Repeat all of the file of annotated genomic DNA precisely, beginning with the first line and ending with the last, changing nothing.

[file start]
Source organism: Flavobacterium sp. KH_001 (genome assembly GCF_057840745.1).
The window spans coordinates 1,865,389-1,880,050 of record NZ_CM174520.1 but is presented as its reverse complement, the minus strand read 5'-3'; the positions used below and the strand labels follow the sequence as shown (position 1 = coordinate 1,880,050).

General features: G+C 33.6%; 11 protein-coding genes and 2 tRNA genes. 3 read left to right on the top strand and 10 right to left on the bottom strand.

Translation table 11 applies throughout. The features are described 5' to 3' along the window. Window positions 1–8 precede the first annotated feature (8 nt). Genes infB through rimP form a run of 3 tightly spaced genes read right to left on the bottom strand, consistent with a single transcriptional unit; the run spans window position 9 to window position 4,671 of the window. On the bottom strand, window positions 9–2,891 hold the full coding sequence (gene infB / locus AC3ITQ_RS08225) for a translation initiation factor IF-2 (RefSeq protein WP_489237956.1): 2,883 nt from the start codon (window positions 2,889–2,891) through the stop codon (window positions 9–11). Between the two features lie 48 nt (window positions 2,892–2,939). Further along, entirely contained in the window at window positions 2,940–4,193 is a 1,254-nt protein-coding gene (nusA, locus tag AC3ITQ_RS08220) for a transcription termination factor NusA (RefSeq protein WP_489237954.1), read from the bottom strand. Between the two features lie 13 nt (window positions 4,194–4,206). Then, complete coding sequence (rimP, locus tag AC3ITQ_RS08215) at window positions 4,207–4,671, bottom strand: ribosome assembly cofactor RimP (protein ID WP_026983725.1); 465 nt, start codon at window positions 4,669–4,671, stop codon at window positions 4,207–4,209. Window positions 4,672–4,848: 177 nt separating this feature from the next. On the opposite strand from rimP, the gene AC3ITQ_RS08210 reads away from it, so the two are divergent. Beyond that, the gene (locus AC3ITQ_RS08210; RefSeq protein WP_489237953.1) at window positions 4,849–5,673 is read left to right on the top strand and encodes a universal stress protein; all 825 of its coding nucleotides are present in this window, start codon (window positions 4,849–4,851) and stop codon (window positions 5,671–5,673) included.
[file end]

Source organism: Flavobacterium sp. KH_001 (genome assembly GCF_057840745.1).
The window spans coordinates 1,865,389-1,880,050 of record NZ_CM174520.1 but is presented as its reverse complement, the minus strand read 5'-3'; the positions used below and the strand labels follow the sequence as shown (position 1 = coordinate 1,880,050).

General features: G+C 33.6%; 11 protein-coding genes and 2 tRNA genes. 3 read left to right on the top strand and 10 right to left on the bottom strand.

Translation table 11 applies throughout. The features are described 5' to 3' along the window. Window positions 1–8 precede the first annotated feature (8 nt). Genes infB through rimP form a run of 3 tightly spaced genes read right to left on the bottom strand, consistent with a single transcriptional unit; the run spans window position 9 to window position 4,671 of the window. On the bottom strand, window positions 9–2,891 hold the full coding sequence (gene infB / locus AC3ITQ_RS08225) for a translation initiation factor IF-2 (RefSeq protein WP_489237956.1): 2,883 nt from the start codon (window positions 2,889–2,891) through the stop codon (window positions 9–11). Between the two features lie 48 nt (window positions 2,892–2,939). Further along, entirely contained in the window at window positions 2,940–4,193 is a 1,254-nt protein-coding gene (nusA, locus tag AC3ITQ_RS08220) for a transcription termination factor NusA (RefSeq protein WP_489237954.1), read from the bottom strand. Between the two features lie 13 nt (window positions 4,194–4,206). Then, complete coding sequence (rimP, locus tag AC3ITQ_RS08215) at window positions 4,207–4,671, bottom strand: ribosome assembly cofactor RimP (protein ID WP_026983725.1); 465 nt, start codon at window positions 4,669–4,671, stop codon at window positions 4,207–4,209. Window positions 4,672–4,848: 177 nt separating this feature from the next. On the opposite strand from rimP, the gene AC3ITQ_RS08210 reads away from it, so the two are divergent. Beyond that, the gene (locus AC3ITQ_RS08210; RefSeq protein WP_489237953.1) at window positions 4,849–5,673 is read left to right on the top strand and encodes a universal stress protein; all 825 of its coding nucleotides are present in this window, start codon (window positions 4,849–4,851) and stop codon (window positions 5,671–5,673) included.